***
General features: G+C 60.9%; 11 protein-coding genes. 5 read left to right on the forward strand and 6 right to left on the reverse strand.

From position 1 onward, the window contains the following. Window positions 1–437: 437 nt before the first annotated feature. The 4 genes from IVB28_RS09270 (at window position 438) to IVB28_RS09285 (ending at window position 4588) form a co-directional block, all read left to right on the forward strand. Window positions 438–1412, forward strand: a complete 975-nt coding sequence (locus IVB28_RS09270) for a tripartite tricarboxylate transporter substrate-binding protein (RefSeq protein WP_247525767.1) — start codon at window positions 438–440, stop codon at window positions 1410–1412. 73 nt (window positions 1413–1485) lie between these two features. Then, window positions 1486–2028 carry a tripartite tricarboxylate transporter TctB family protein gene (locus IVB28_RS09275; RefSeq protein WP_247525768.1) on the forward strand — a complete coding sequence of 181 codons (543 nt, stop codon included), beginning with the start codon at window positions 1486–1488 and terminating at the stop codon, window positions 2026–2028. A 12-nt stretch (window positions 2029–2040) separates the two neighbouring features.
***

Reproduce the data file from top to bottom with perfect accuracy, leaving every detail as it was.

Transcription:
General features: G+C 60.9%; 11 protein-coding genes. 5 read left to right on the forward strand and 6 right to left on the reverse strand.

From position 1 onward, the window contains the following. Window positions 1–437: 437 nt before the first annotated feature. The 4 genes from IVB28_RS09270 (at window position 438) to IVB28_RS09285 (ending at window position 4588) form a co-directional block, all read left to right on the forward strand. Window positions 438–1412, forward strand: a complete 975-nt coding sequence (locus IVB28_RS09270) for a tripartite tricarboxylate transporter substrate-binding protein (RefSeq protein WP_247525767.1) — start codon at window positions 438–440, stop codon at window positions 1410–1412. 73 nt (window positions 1413–1485) lie between these two features. Then, window positions 1486–2028 carry a tripartite tricarboxylate transporter TctB family protein gene (locus IVB28_RS09275; RefSeq protein WP_247525768.1) on the forward strand — a complete coding sequence of 181 codons (543 nt, stop codon included), beginning with the start codon at window positions 1486–1488 and terminating at the stop codon, window positions 2026–2028. A 12-nt stretch (window positions 2029–2040) separates the two neighbouring features.